In parts one and two of this series, we explored historic New Orleans via postcards. However, the Crescent City has another persona, a romantic one where good food, good times, lively music and, on occasion, a little naughtiness prevails.
Perhaps no single event better defines New Orleans’ lighter side than does Mardi Gras. Mardi Gras, French for Fat Tuesday, is a day involving merry making of all sorts and especially preparing and eating rich foods in anticipation of Lent. Celebrated in New Orleans since 1837, the traditional Mardi Gras parade begins with the arrival of Rex, King of festivities (Figure #1). As he rides through the streets, Rex is joined by thousands of celebrators many of whom are dressed in colorful costumes (Figure #2). Partying, drinking and feasting continues all day until the stroke of midnight and the arrival of Ash Wednesday, the first day of the Lenten Season.
Mardi Gras is not the only time that New Orleans is associated with great food. In fact, there are dozens of five-star restaurants within the city limits. One of the most famous is Antoine’s (Figure #3). Established in 1840 by Antoine Alciatore, it is the oldest restaurant in New Orleans. Renowned for its French-Creole cuisine, Antoine’s was the birthplace for dishes such as Oysters Rockefeller, Eggs Sardou and Pommes de Terre Soufflés (Figure #4).
If its lighter fare you favor, you should visit the Café du Monde (Figure #5). Although the menu is much less extensive than that of Antoine’s, you will never taste better coffee than served at the Café du Monde. If their slightly bitter mix of dark roasted coffee and chicory is a bit too strong for your taste, order it au lait mixed half and half with hot milk. Whichever way you take your coffee, be sure it’s accompanied by several beignets, small square French style donuts covered with powdered sugar.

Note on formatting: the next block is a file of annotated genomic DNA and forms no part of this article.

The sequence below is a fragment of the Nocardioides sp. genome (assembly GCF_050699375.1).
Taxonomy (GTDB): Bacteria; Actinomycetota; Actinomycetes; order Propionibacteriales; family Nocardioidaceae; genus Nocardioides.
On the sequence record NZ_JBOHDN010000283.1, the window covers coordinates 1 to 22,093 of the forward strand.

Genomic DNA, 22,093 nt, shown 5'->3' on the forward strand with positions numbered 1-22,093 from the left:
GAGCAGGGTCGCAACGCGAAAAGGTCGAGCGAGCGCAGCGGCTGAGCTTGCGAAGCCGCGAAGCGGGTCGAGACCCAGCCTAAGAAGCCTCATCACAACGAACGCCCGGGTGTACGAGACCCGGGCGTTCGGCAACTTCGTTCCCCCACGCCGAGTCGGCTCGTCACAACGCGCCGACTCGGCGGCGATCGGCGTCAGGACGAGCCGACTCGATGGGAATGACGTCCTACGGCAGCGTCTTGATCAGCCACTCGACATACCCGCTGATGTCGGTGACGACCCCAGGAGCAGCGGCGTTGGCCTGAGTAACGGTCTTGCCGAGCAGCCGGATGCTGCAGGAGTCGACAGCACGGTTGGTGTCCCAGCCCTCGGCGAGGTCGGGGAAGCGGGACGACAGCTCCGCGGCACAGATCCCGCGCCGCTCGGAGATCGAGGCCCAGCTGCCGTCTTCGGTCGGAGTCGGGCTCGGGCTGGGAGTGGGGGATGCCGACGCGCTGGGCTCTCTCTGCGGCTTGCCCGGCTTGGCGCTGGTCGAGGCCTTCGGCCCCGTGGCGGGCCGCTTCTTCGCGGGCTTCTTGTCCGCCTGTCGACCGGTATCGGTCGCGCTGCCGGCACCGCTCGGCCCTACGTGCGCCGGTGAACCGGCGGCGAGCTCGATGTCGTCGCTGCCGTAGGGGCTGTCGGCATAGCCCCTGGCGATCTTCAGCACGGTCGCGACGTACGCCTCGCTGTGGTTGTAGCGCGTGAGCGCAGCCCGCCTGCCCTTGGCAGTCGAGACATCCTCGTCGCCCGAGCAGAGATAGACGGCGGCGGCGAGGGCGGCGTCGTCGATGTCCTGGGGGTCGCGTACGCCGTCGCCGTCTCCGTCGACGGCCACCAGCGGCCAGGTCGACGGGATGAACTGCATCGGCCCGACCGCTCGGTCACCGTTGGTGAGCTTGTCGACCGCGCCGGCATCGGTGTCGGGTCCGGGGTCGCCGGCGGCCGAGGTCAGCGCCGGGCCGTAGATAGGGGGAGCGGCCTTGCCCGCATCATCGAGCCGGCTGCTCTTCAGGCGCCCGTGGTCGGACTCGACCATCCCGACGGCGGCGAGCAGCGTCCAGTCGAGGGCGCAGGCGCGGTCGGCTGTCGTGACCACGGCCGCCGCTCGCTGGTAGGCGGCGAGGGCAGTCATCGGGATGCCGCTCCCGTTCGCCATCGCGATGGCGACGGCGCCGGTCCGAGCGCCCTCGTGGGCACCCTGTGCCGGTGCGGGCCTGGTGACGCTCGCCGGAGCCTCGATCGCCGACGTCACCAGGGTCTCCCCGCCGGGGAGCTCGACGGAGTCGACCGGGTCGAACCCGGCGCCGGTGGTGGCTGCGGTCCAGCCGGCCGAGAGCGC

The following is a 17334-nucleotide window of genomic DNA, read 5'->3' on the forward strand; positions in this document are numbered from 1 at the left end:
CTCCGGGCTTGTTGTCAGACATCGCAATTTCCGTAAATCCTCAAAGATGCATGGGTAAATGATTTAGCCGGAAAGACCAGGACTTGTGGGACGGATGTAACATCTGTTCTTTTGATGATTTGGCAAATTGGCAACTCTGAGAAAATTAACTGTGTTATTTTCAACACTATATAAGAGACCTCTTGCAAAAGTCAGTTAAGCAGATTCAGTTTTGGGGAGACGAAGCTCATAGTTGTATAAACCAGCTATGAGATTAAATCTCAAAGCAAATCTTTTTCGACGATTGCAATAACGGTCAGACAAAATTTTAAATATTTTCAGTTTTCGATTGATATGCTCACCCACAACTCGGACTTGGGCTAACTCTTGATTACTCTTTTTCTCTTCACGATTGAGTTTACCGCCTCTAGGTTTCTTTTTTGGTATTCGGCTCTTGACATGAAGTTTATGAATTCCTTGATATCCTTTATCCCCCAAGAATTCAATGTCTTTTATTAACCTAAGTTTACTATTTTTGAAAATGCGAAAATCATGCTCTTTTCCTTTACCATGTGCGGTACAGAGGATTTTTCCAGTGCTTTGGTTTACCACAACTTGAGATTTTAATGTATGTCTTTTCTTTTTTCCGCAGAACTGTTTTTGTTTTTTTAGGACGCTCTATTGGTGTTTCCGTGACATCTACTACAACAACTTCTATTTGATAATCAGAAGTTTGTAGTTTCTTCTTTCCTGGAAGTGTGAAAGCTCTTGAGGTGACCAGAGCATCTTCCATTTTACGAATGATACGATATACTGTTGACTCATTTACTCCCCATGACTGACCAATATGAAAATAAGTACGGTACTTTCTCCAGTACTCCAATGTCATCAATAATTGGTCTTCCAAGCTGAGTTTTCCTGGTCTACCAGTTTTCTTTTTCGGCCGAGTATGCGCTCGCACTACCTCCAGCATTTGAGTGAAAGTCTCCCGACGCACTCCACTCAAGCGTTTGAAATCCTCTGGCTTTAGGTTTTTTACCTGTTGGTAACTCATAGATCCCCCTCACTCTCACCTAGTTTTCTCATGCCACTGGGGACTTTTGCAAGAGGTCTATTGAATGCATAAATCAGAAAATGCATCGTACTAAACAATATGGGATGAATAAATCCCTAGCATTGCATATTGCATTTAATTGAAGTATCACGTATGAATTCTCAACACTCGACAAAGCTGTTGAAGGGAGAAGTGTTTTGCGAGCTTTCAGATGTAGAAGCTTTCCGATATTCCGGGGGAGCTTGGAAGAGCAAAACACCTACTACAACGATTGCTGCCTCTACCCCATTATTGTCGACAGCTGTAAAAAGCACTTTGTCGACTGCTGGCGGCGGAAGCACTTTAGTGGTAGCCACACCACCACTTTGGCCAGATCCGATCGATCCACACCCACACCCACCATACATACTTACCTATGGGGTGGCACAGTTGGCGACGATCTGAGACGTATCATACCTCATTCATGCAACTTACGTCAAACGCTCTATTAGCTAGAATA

For those with a sweet tooth, try New Orleans’ favorite confection, pralines or plarines (Figure #6). Brought to Louisiana by French settlers in the 1700s, the praline was a candy made from sugar and almonds. New Orleans chefs modified the original French recipe by substituting pecans for almonds and adding cream as a thickening agent.
Night time entertainment is always in season on Bourbon Street in the French Quarter. The Old Absinthe House is a historic bar located at 240 Bourbon Street that has been at its present location since 1807 (Figure #7). Made famous by its cocktail, the absinthe frappe, the bar is said to be haunted by the ghosts of Andrew Jackson and Jean Lafitte who planned the defense of New Orleans there during the War of 1812 (Figure #8). For music, there’s Dan’s Pier 600 club located at the corner of St. Louis and Bourbon streets (Figure #9). Over the years, Dixieland jazz greats like Al Hirt and Pete Fountain have been featured there.
Finally, take a two-hour adults only walking tour on the wild side through New Orleans’ infamous Storyville district (Figure #10). In 1897 New Orleans established a centralized prostitution district known as Storyville, named after the city alderman Sidney Story who sponsored the creation of the district. There, famous madams like Lulu White made millions managing brothels that catered to every taste. In 1917, at the request of the United States Navy, Storyville was closed.
With this series of three articles, a thumbnail sketch of the historic and romantic City of New Orleans has been presented. I hope you have enjoyed this postcard tour. Until next time then, good hunting!